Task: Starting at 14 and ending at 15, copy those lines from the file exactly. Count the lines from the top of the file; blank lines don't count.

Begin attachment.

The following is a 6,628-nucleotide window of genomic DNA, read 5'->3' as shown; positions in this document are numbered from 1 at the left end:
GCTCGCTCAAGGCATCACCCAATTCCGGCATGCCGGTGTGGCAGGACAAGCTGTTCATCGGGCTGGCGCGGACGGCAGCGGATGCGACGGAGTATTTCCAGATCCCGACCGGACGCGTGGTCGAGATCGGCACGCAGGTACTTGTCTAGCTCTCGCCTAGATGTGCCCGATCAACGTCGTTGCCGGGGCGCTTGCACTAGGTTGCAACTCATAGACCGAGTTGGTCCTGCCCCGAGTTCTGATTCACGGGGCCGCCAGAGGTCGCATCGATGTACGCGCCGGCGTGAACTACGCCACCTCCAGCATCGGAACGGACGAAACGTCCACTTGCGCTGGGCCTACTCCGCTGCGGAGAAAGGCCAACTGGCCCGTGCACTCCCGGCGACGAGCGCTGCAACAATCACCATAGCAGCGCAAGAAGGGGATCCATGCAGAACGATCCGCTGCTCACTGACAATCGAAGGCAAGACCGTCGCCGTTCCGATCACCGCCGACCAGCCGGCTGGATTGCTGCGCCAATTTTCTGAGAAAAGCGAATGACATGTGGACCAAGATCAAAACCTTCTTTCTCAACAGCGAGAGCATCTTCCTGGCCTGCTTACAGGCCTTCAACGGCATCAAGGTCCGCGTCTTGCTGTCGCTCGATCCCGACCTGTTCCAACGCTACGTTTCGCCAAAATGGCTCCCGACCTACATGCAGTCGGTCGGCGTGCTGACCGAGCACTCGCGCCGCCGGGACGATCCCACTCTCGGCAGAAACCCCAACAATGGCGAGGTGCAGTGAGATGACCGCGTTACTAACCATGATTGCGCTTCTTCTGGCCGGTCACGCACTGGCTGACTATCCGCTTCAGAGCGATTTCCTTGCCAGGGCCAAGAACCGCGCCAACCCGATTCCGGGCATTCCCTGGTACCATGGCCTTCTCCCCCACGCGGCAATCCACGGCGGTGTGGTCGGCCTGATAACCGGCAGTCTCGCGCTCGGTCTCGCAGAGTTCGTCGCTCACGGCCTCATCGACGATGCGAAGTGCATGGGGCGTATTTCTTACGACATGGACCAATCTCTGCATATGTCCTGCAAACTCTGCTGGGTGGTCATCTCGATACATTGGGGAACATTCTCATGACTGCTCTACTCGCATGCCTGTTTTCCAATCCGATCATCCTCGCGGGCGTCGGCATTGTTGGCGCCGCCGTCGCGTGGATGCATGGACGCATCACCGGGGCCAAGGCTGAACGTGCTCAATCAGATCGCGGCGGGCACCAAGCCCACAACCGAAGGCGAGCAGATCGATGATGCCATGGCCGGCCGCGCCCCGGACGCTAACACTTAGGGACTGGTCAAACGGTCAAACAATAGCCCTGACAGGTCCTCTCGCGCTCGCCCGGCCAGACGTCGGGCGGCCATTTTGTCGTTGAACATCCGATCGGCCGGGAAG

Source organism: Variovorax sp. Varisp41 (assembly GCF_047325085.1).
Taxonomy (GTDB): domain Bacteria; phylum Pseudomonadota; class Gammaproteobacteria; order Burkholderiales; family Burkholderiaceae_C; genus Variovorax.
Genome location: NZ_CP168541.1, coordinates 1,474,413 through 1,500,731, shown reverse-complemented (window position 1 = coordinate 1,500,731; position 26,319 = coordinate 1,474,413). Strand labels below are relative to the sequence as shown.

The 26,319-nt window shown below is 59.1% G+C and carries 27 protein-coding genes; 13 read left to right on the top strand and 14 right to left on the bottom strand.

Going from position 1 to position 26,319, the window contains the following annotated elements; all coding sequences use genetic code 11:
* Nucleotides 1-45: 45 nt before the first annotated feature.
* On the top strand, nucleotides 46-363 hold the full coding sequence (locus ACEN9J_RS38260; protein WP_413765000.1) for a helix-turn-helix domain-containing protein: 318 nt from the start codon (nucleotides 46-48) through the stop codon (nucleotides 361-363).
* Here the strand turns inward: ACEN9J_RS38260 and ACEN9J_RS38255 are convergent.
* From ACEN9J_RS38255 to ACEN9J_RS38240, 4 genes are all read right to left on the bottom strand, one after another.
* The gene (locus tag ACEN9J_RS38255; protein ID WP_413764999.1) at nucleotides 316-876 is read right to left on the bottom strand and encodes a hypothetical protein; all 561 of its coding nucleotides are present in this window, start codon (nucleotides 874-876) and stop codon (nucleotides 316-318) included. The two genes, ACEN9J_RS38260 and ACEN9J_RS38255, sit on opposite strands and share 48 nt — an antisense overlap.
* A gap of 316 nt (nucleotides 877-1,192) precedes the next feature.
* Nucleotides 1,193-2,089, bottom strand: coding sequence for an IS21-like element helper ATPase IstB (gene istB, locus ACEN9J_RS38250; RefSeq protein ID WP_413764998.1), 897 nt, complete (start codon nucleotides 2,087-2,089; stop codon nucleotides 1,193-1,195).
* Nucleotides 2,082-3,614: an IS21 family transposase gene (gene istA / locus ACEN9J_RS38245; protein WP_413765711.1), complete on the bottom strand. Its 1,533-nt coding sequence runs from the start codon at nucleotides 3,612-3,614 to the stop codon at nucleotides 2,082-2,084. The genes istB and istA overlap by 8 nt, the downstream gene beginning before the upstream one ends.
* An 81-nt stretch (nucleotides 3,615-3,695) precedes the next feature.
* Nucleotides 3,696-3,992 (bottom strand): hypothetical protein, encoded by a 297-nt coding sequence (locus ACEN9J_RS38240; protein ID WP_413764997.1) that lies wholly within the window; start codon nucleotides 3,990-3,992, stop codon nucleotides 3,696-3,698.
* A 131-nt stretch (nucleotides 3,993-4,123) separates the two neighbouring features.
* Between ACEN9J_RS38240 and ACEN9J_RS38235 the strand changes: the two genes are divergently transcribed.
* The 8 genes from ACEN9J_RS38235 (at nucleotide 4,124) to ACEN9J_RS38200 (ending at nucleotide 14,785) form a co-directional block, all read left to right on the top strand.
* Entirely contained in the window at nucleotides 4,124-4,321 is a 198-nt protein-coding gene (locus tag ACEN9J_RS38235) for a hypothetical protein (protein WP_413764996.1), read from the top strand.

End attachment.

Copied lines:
* Nucleotides 1,193-2,089, bottom strand: coding sequence for an IS21-like element helper ATPase IstB (gene istB, locus ACEN9J_RS38250; RefSeq protein ID WP_413764998.1), 897 nt, complete (start codon nucleotides 2,087-2,089; stop codon nucleotides 1,193-1,195).
* Nucleotides 2,082-3,614: an IS21 family transposase gene (gene istA / locus ACEN9J_RS38245; protein WP_413765711.1), complete on the bottom strand. Its 1,533-nt coding sequence runs from the start codon at nucleotides 3,612-3,614 to the stop codon at nucleotides 2,082-2,084. The genes istB and istA overlap by 8 nt, the downstream gene beginning before the upstream one ends.